In most cases online marketing ends up being a face-to-face or face to phone sale situation. Our experience shows that as much a 60% of sales are lost at this first contact. But why?
Hubspot reported findings that salespeople feel only 5% of leads generated online are any good. Does this mean that online is not a good source of leads? This seems pretty unlikely. It seems more likely that the salespeople themselves are not approaching the leads in the appropriate way and blaming lead quality for their lack of success.
Many we talk to assume that because someone has made contact with them that the sale is a foregone conclusion. Obviously nothing could be further from the truth.
A recent study suggested that 63% of people requesting information will not buy for three months with 20% buying after a year. If this is so then thinking that someone is in a ‘buy now’ state of mind and pressing for the sale will often alienate that person.
The solution: We need to practice all the same sales skills we would for any sale and drop the assuming that it is a foregone conclusion. How about qualifying the prospect and using good questioning techniques to determine how ready they are and why they would buy.
We must stop taking shortcuts simply because the leads come to us. This does not treat the client with the respect they are due – and they know it a very basic level and react accordingly.
On the assumption that the person at the end of the phone is not an inbound sales team member, how long does it take for someone to get back to an online request for information?
Below is a chart from a Harvard report the results of a study of 2241 companies.
A further Harvard study suggested that a lead responded to within the first five minutes was five times as likely to lead to a positive outcome as one responded to even 10 minutes later. A lead responded to within an hour was 60 times more likely to create a positive outcome than one that was left for more than a day.
If you add to this that insidesales.com reports that 35 to 50% of sales go to the first responder it becomes immediately apparent that you cannot take your time getting back to clients.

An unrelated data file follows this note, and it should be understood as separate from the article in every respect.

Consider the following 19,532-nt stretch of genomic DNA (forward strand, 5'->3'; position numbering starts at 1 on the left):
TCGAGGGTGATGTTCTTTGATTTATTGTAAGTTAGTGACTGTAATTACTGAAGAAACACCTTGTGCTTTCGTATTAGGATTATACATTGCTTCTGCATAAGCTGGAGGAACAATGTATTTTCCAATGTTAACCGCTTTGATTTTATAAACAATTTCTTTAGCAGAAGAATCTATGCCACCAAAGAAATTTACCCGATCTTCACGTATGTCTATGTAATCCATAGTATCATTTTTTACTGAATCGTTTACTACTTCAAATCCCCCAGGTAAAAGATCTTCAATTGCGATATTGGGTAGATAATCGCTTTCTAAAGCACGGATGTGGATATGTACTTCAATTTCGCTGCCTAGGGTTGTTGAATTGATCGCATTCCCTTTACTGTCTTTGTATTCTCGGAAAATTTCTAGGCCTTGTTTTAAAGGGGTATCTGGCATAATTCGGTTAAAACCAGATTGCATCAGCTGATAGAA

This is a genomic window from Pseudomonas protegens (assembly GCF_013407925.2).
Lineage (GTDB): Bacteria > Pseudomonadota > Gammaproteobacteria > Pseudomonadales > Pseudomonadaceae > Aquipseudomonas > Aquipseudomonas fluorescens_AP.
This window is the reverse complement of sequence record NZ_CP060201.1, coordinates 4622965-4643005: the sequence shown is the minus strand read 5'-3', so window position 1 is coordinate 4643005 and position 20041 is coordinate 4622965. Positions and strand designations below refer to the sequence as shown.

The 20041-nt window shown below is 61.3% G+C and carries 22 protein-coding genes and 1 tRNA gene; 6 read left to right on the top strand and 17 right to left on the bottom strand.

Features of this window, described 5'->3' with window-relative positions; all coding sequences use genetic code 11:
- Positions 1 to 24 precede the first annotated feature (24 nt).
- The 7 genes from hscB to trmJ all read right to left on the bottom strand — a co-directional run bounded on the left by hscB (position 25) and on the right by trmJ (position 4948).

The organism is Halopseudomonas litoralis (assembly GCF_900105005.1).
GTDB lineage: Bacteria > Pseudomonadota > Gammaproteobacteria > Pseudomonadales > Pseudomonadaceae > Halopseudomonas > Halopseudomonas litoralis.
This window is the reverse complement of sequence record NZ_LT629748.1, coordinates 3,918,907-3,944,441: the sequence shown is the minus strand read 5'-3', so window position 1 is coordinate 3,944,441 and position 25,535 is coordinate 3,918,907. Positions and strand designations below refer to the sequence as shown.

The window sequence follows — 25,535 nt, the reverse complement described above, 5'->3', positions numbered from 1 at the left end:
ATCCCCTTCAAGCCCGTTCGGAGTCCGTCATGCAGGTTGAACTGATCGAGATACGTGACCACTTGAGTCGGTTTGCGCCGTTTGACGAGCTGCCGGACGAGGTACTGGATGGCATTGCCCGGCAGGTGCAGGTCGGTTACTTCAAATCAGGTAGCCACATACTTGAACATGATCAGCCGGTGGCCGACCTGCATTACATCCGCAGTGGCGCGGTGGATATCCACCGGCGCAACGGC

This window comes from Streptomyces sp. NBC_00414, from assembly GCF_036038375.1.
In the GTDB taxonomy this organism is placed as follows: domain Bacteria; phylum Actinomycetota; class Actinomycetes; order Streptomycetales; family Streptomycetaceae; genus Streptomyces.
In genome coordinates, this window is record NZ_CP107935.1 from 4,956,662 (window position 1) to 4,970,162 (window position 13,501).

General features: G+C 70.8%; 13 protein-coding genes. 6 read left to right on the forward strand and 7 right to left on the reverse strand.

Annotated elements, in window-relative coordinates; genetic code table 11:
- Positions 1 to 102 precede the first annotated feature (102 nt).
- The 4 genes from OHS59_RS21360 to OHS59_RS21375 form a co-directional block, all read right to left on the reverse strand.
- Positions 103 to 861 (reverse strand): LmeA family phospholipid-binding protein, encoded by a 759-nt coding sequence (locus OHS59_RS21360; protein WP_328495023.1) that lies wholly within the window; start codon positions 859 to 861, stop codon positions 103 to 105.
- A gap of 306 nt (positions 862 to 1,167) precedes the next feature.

The solution: It is easy for us to say these figures come from the United States but whether the percentages vary somewhat between countries we have to acknowledge that being the first responder getting back to a customer is important when it comes to making a sale.
This is not to say you even need someone to have a personal conversation with them (which would be ideal) but you could have an auto responder to acknowledge their enquiry or use a virtual assistant to make instant contact to let them know that someone will be in touch and when that might happen.
The role of the sales professional has changed in today’s sales environment and we need to change with it. The skills that worked fifteen years ago need an upgrade to match. True – the basics are still there. But buyer behaviour has modified.
In an age with people research so much online they often finally arrive in front of the sales representative with a lot of preconceived ideas that they holds true. 15 years ago when someone perceived they had a problem they would go straight to a representative as an information source and suggestions on how to fix that problem.
Today they tend to go online and explore websites, blogs and interactive chats on the subject they are currently exploring. This means that by the time they talk to someone in the sales department they are often at an advanced stage in their decision-making process and often want to focus on price comparison. This commoditise is your offering and removes your value proposition if you are not very careful.
In addition the online information is perceived to be more trustworthy than someone in sales, even when the online information is the company’s own website. If the salesperson contradicts the information on their own website and the customer has to choose who they believe the basic lack of trust in the sales profession moves them to feel the website is more trustworthy.
The solution: There is a need to be able to create a line of questioning that allows the customer to explore their own assumptions for themselves to re-evaluate their ideas.
This requires an advanced line of questioning coupled with a deep understanding of how to phrase these questions so that you do not trigger an adverse reaction in your potential client. This something we call the ‘theatre of the sale’.
Everyone has a fear that they will not get what they want from the deal and this stops us taking action. In my opinion is that you lose more business to this factor than anything else. Focus on risk reducing language and actions to give the potential client comfort in buying from you.
It also means that you have to listen more carefully than you have in the past as well as needing the bravery to go deeper.
It takes training but gaining these skills creates the sales you need and customer relationships at a much deeper level than previously experienced.